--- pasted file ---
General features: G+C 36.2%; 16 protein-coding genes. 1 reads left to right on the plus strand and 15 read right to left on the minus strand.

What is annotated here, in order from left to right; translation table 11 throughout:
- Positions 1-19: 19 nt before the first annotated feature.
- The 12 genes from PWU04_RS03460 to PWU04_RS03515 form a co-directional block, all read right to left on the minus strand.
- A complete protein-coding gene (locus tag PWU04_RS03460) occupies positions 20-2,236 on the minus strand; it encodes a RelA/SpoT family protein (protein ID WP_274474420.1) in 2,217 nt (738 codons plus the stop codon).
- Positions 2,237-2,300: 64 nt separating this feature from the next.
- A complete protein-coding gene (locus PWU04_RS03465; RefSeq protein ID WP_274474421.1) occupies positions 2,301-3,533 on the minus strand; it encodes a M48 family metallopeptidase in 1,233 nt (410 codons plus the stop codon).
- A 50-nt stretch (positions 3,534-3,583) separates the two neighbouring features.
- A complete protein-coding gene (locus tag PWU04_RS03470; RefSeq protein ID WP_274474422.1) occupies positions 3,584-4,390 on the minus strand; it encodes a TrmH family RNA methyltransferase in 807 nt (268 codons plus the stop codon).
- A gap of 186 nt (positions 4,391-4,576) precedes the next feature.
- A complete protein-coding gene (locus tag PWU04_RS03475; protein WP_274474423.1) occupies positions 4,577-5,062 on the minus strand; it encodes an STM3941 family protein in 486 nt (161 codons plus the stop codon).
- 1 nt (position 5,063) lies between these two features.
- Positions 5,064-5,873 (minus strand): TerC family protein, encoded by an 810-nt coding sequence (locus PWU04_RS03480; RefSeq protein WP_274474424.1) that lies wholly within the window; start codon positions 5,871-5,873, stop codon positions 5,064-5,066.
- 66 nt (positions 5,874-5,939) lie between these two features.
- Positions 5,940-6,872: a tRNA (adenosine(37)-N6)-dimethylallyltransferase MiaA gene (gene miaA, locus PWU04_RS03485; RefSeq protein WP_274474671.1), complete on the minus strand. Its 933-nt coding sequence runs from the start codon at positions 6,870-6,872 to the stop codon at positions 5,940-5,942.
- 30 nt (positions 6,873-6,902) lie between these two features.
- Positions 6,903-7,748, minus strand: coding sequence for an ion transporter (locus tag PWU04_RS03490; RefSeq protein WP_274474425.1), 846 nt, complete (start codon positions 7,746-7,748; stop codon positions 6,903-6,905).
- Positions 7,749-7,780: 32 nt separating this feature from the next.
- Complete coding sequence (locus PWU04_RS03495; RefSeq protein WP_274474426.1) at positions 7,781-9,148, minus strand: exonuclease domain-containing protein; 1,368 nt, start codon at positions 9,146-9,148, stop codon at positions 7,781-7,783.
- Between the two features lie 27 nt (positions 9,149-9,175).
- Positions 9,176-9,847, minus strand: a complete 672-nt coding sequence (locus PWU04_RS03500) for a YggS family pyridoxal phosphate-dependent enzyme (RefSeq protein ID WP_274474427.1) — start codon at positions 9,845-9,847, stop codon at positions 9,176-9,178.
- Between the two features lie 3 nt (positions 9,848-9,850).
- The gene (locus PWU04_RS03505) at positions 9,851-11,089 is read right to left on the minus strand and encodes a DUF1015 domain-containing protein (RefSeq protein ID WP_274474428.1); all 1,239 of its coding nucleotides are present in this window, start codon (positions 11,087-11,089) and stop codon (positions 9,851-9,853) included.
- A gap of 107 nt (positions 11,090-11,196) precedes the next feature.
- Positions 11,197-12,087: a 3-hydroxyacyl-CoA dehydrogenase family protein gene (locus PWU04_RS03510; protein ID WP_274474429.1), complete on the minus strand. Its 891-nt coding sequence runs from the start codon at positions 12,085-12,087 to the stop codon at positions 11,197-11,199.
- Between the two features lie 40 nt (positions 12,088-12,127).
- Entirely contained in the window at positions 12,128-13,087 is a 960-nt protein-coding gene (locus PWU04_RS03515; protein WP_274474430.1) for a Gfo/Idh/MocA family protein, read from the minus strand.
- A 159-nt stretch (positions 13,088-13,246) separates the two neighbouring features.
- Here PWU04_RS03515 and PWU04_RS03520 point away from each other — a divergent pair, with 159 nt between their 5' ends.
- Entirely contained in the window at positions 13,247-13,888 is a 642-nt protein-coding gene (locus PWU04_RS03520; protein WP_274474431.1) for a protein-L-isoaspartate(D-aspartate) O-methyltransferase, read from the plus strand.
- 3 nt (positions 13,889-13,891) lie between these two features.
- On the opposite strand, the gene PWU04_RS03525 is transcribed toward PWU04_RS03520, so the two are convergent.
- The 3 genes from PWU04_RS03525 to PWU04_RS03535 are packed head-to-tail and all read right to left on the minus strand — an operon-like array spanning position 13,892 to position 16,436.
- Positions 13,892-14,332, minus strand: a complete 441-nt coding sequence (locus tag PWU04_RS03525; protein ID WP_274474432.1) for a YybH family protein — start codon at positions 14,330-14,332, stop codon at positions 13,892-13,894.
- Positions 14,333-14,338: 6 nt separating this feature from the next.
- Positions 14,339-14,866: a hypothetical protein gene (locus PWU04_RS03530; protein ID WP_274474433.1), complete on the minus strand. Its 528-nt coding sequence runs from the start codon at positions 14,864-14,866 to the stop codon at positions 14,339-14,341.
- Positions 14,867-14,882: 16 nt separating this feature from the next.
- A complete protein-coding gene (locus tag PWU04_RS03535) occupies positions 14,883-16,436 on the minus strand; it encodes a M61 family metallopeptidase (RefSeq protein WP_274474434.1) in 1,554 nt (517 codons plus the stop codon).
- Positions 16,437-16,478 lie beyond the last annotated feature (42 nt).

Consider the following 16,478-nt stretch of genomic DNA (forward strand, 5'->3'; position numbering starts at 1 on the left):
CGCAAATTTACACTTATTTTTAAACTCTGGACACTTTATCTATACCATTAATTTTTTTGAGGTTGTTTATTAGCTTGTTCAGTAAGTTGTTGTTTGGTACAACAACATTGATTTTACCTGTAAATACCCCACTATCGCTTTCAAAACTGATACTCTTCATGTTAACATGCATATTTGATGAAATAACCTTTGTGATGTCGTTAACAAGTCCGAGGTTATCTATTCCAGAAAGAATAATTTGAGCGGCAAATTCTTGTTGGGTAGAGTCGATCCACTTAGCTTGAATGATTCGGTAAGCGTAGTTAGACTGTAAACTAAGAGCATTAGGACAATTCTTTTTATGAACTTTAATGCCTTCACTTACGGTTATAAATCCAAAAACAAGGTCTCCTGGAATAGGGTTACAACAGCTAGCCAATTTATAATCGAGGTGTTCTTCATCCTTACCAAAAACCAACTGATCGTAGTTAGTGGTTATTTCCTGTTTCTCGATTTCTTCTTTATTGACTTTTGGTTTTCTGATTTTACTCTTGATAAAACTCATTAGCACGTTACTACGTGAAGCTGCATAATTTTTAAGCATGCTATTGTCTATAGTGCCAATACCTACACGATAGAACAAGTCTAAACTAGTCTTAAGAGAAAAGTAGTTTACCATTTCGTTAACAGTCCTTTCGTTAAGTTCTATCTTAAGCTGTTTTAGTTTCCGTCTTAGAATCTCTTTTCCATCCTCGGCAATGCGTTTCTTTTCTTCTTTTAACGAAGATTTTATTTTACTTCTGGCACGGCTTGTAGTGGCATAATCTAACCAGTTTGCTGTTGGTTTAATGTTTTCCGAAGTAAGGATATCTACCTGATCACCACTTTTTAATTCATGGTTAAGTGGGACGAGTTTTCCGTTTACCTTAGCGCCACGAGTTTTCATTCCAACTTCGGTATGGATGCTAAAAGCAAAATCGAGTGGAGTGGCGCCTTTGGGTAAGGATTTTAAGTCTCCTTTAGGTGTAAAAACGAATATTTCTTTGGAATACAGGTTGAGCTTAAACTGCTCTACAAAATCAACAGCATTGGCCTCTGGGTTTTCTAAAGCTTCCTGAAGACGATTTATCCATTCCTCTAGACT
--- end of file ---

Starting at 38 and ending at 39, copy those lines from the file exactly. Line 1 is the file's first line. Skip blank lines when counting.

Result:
- A complete protein-coding gene (locus tag PWU04_RS03535) occupies positions 14,883-16,436 on the minus strand; it encodes a M61 family metallopeptidase (RefSeq protein WP_274474434.1) in 1,554 nt (517 codons plus the stop codon).
- Positions 16,437-16,478 lie beyond the last annotated feature (42 nt).